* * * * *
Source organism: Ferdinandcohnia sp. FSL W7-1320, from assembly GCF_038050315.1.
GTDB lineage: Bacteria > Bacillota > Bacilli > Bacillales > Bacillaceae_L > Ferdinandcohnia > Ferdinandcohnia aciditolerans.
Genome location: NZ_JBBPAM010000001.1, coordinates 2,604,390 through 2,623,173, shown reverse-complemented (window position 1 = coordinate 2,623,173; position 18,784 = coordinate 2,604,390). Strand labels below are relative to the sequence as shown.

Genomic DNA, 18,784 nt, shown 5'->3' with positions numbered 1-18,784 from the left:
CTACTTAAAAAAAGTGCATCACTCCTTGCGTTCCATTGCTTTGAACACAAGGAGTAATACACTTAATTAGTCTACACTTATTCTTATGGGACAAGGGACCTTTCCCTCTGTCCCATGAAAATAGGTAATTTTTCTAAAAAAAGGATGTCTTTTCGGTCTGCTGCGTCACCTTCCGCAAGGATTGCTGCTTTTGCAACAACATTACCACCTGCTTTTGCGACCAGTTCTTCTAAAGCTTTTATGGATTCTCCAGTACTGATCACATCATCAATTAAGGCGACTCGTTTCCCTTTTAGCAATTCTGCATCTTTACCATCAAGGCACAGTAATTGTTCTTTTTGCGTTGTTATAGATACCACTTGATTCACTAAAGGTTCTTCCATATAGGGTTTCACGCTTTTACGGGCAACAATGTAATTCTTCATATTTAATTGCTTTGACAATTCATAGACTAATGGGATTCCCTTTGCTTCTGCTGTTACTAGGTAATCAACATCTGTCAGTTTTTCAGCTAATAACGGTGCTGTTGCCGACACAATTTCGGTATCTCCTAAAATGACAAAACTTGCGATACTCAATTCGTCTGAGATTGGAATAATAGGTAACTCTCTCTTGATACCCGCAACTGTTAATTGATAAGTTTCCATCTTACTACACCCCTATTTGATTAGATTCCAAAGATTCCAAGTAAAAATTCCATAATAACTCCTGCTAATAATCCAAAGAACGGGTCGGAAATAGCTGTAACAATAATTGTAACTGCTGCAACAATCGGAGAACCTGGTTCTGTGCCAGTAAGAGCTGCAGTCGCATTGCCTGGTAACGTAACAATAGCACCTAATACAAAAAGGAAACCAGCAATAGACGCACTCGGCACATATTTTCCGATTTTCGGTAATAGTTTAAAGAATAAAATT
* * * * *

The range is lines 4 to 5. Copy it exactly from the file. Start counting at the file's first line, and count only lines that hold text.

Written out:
Genomic DNA, 18,784 nt, shown 5'->3' with positions numbered 1-18,784 from the left:
CTACTTAAAAAAAGTGCATCACTCCTTGCGTTCCATTGCTTTGAACACAAGGAGTAATACACTTAATTAGTCTACACTTATTCTTATGGGACAAGGGACCTTTCCCTCTGTCCCATGAAAATAGGTAATTTTTCTAAAAAAAGGATGTCTTTTCGGTCTGCTGCGTCACCTTCCGCAAGGATTGCTGCTTTTGCAACAACATTACCACCTGCTTTTGCGACCAGTTCTTCTAAAGCTTTTATGGATTCTCCAGTACTGATCACATCATCAATTAAGGCGACTCGTTTCCCTTTTAGCAATTCTGCATCTTTACCATCAAGGCACAGTAATTGTTCTTTTTGCGTTGTTATAGATACCACTTGATTCACTAAAGGTTCTTCCATATAGGGTTTCACGCTTTTACGGGCAACAATGTAATTCTTCATATTTAATTGCTTTGACAATTCATAGACTAATGGGATTCCCTTTGCTTCTGCTGTTACTAGGTAATCAACATCTGTCAGTTTTTCAGCTAATAACGGTGCTGTTGCCGACACAATTTCGGTATCTCCTAAAATGACAAAACTTGCGATACTCAATTCGTCTGAGATTGGAATAATAGGTAACTCTCTCTTGATACCCGCAACTGTTAATTGATAAGTTTCCATCTTACTACACCCCTATTTGATTAGATTCCAAAGATTCCAAGTAAAAATTCCATAATAACTCCTGCTAATAATCCAAAGAACGGGTCGGAAATAGCTGTAACAATAATTGTAACTGCTGCAACAATCGGAGAACCTGGTTCTGTGCCAGTAAGAGCTGCAGTCGCATTGCCTGGTAACGTAACAATAGCACCTAATACAAAAAGGAAACCAGCAATAGACGCACTCGGCACATATTTTCCGATTTTCGGTAATAGTTTAAAGAATAAAATT